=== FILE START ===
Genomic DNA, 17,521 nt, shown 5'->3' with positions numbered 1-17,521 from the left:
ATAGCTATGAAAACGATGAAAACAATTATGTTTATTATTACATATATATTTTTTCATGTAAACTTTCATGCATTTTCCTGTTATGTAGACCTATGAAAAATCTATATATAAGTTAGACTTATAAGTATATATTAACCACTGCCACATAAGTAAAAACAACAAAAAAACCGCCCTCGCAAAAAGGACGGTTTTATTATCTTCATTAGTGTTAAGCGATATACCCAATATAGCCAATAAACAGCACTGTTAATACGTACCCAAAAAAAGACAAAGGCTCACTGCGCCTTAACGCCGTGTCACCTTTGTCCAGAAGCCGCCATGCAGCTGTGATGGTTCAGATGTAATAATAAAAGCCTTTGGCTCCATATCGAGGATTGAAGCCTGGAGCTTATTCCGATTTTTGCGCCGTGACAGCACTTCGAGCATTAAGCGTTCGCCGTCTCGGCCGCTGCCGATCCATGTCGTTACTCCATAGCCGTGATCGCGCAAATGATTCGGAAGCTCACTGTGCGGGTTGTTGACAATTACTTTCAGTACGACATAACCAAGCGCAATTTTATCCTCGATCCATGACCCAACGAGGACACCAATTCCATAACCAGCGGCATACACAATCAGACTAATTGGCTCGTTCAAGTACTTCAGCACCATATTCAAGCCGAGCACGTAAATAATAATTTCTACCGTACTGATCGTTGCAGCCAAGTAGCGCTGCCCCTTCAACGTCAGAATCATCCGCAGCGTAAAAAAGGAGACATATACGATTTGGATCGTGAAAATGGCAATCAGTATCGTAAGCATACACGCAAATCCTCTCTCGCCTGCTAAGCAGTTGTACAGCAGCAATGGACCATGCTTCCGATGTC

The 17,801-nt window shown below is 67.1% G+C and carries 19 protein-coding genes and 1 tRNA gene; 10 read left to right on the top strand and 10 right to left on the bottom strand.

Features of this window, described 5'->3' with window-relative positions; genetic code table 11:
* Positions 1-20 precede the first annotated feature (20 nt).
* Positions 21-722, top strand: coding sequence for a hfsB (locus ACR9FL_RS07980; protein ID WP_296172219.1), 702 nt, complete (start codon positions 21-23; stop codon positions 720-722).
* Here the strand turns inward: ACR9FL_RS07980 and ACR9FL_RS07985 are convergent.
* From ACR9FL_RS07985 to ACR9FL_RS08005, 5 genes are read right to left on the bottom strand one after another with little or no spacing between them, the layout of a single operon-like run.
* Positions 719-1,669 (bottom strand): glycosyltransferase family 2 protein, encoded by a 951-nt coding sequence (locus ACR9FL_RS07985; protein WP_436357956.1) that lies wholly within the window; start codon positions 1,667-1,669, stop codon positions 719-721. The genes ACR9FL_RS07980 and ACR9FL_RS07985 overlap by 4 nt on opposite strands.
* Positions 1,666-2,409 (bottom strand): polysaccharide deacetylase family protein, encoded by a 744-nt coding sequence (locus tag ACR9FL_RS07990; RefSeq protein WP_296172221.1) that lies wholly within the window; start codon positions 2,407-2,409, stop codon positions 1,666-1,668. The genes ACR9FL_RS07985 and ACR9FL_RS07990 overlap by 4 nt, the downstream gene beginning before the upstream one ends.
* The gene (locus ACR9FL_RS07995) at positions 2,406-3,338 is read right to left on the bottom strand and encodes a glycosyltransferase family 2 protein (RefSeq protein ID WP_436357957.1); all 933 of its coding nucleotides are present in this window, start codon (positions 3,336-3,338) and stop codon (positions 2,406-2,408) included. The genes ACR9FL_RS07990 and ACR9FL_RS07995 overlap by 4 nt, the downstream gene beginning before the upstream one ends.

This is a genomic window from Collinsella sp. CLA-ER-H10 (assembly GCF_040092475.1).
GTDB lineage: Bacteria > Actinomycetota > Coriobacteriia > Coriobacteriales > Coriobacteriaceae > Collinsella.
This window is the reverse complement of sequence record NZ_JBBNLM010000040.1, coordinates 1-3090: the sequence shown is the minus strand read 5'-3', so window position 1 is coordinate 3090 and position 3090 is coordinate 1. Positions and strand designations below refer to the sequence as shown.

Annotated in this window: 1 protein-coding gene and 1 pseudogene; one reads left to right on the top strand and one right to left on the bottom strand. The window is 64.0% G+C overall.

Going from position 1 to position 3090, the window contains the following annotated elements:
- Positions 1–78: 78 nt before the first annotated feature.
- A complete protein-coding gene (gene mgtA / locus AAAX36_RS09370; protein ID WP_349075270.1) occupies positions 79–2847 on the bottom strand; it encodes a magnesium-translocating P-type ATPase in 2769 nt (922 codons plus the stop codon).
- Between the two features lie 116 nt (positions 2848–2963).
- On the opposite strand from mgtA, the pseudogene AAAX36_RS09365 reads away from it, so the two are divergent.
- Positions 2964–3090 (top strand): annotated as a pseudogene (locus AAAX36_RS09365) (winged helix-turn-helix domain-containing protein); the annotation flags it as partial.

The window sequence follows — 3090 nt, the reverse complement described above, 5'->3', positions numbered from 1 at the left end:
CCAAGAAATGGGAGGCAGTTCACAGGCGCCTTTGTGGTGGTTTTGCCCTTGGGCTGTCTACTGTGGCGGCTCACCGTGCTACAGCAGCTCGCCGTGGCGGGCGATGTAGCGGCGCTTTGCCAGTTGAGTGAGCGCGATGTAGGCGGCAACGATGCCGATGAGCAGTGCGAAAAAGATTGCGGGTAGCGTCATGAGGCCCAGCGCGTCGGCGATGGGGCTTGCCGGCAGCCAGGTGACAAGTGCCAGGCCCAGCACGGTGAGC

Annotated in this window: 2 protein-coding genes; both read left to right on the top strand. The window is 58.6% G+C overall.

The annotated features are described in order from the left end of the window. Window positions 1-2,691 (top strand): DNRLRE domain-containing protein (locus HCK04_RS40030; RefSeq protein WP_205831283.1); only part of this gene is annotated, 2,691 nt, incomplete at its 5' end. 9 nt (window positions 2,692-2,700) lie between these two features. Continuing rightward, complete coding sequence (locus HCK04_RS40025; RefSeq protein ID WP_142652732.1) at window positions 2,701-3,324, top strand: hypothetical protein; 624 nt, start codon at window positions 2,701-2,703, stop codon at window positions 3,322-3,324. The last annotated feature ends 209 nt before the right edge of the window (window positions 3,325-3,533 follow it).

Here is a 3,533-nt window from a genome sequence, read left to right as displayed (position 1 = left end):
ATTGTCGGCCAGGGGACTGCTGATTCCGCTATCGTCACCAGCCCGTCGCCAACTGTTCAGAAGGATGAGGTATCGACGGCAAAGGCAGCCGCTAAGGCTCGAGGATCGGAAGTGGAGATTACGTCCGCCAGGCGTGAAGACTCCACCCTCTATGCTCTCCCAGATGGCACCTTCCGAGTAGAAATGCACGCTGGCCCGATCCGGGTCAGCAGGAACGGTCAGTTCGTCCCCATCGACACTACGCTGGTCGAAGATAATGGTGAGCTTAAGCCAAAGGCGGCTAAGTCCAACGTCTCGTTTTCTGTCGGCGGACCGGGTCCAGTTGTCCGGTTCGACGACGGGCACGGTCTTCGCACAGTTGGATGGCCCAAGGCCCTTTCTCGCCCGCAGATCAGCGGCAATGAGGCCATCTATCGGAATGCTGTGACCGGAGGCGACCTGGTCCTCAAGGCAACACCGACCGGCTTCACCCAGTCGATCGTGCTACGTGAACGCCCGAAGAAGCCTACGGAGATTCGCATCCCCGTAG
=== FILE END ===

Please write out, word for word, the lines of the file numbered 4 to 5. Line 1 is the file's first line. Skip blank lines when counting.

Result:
Features of this window, described 5'->3' with window-relative positions; genetic code table 11:
* Positions 1-20 precede the first annotated feature (20 nt).